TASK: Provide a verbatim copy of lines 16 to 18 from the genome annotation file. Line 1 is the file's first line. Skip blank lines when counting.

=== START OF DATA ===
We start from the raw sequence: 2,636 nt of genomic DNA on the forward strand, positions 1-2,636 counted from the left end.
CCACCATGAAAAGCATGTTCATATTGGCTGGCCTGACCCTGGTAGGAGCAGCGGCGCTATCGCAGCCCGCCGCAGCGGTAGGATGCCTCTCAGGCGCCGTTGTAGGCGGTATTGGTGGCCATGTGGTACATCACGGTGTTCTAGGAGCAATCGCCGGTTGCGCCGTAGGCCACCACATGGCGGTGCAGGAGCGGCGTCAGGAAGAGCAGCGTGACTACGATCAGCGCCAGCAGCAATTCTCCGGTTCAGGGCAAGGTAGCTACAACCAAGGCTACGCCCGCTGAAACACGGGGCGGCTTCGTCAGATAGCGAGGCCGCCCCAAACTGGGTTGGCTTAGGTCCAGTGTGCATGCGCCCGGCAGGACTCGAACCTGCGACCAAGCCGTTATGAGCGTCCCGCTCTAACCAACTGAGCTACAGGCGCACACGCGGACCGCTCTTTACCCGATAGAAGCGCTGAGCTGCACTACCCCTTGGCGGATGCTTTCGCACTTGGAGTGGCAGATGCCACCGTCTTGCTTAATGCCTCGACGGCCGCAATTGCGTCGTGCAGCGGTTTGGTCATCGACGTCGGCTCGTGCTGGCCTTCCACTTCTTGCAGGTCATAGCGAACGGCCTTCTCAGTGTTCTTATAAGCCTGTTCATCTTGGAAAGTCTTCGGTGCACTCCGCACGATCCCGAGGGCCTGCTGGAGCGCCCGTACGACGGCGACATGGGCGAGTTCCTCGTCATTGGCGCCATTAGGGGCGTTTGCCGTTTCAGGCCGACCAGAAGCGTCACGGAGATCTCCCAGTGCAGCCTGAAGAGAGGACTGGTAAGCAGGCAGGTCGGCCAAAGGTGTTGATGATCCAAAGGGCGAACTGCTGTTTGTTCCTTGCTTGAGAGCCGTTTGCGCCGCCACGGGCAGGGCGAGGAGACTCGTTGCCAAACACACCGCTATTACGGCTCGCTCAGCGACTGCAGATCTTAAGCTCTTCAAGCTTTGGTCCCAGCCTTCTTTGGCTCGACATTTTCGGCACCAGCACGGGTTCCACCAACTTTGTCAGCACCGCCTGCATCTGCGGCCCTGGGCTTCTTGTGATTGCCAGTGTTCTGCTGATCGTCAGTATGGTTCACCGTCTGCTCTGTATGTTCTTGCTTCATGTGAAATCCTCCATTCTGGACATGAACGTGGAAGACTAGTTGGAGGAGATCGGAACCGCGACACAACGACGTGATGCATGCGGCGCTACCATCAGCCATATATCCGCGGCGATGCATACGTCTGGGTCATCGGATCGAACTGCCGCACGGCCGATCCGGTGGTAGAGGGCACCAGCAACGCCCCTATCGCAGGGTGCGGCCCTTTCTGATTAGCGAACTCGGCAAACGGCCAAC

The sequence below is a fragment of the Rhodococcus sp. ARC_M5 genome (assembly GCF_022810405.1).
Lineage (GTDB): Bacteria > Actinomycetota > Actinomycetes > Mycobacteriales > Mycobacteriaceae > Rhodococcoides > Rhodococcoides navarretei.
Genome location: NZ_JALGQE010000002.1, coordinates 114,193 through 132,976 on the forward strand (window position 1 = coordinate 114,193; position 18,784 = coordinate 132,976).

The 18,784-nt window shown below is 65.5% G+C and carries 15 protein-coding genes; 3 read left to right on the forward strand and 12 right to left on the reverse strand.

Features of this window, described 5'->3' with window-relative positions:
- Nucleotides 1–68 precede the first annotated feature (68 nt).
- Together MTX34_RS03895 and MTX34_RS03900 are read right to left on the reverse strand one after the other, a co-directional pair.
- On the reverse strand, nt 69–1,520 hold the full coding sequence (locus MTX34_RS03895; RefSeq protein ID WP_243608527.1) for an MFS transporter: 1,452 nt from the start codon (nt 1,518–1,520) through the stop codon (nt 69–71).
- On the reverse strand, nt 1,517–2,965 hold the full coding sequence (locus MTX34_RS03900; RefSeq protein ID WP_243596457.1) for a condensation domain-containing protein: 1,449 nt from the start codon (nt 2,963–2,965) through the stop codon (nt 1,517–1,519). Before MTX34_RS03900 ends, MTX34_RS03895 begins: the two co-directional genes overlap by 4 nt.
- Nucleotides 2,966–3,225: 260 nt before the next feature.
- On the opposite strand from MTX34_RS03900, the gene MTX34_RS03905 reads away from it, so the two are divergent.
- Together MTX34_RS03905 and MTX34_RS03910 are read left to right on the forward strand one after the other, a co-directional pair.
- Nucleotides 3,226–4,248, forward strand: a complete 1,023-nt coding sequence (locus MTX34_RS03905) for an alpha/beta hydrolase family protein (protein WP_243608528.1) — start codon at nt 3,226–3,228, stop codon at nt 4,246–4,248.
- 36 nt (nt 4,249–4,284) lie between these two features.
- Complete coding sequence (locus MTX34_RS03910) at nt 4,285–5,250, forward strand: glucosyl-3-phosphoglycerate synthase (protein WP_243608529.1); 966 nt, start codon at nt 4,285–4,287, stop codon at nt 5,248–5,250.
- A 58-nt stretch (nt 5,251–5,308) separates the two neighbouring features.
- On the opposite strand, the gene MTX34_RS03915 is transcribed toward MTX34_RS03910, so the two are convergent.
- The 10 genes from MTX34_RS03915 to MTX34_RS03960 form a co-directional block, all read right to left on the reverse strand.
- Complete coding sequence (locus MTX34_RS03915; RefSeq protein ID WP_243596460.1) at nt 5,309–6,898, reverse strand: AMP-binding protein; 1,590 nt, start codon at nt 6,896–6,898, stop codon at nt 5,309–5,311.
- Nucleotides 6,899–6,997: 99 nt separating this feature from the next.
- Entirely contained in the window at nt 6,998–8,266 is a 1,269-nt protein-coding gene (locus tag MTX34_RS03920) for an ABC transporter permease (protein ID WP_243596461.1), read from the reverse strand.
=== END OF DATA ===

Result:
- 36 nt (nt 4,249–4,284) lie between these two features.
- Complete coding sequence (locus MTX34_RS03910) at nt 4,285–5,250, forward strand: glucosyl-3-phosphoglycerate synthase (protein WP_243608529.1); 966 nt, start codon at nt 4,285–4,287, stop codon at nt 5,248–5,250.
- A 58-nt stretch (nt 5,251–5,308) separates the two neighbouring features.